Our basement also served as a wine cellar when my parents made wine with grapes collected from my grandfather’s farm in Clarkson. I remember a big wooden barrel. From a small hole at one end of the barrel, a red cloth used as a stopper resembled a tongue hanging out. And I remember the wonderful aroma that emanated from that barrel.

A favourite place for my friend Michael and me to play was in the storage cupboard located in my bedroom, directly above my bed. We’d climb onto the bed headboard, and haul ourselves up and into the cupboard through its small entry door. The cupboard was cozy, about four by six feet, and very dark. We would pretend that the cupboard was an airplane and that we were flying. Then, just before it was about to crash, we would toss open the door and leap onto the bed below. This game kept us happy and entertained for what felt like hours.

On one occasion, our game of make-believe didn’t go over too well with my grandmother who was visiting us from England. Once when she was looking after us, my brother David and I decided that we would go “boating” down the stairs. We got cushions from the living room sofa, used them as our raft, and flung ourselves down the stairs. Our shrieks of joy alerted my grandmother who immediately put an end to that activity.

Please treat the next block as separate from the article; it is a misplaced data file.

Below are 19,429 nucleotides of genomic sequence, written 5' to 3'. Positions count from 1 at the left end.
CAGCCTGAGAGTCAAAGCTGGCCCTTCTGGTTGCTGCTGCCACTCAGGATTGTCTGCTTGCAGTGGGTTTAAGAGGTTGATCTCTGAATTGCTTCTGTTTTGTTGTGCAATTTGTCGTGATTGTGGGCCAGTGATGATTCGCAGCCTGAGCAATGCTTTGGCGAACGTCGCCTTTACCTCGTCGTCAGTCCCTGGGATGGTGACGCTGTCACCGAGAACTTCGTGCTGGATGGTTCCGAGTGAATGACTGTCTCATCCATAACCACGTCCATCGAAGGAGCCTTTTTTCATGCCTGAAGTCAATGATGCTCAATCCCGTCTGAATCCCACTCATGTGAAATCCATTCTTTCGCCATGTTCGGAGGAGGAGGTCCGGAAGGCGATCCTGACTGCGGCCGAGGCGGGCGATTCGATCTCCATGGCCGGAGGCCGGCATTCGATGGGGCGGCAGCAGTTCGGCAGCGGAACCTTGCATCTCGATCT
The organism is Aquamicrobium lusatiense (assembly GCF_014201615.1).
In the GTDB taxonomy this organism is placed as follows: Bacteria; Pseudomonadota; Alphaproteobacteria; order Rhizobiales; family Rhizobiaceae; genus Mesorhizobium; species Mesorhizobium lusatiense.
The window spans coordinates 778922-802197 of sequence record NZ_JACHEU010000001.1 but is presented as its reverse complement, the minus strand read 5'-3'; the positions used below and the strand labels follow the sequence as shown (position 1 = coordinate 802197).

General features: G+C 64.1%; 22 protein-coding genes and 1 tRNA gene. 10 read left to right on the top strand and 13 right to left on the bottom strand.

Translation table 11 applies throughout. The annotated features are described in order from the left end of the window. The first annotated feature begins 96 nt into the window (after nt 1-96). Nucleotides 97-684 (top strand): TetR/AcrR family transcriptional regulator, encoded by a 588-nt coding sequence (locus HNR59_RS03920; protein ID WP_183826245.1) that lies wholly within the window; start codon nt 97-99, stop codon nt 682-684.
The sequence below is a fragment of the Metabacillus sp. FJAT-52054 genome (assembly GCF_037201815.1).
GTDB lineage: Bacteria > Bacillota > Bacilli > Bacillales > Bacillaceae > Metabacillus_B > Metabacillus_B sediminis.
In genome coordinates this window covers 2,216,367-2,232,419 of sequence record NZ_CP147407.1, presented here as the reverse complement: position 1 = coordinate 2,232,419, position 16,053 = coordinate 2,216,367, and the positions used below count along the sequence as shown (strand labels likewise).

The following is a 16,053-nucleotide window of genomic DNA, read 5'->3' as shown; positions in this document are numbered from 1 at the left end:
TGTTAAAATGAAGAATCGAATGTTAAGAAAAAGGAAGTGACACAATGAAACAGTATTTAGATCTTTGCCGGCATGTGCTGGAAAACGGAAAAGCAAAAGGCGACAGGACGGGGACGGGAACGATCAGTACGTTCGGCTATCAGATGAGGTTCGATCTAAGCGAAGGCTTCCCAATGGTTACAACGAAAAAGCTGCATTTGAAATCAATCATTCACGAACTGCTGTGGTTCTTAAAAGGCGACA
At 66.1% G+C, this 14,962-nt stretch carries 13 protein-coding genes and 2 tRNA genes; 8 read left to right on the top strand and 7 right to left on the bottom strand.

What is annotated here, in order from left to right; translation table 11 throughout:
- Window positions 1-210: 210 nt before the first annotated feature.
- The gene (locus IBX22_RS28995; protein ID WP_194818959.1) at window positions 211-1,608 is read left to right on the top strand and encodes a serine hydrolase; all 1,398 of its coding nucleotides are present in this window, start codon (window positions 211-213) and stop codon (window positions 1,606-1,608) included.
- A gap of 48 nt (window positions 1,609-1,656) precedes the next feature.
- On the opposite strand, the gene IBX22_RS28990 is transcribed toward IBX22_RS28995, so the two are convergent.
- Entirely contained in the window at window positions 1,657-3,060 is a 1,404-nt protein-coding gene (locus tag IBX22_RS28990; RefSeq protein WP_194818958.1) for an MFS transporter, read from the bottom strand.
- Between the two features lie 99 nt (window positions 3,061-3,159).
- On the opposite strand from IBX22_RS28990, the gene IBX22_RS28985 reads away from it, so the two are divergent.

The location of the Allan Street home was perfect for children with an adventurous spirit. From where we lived, we could walk everywhere. David and I walked to St. Jude’s to attend Sunday school.

There didn’t seem to be a lot of adult supervision in those days.

On Saturday mornings, we children would walk into town to the Century Theatre. At times, a magician would entertain us before the film was shown. I especially enjoyed watching The Three Stooges. The theatre also held a “best costume” competition at Hallowe’en.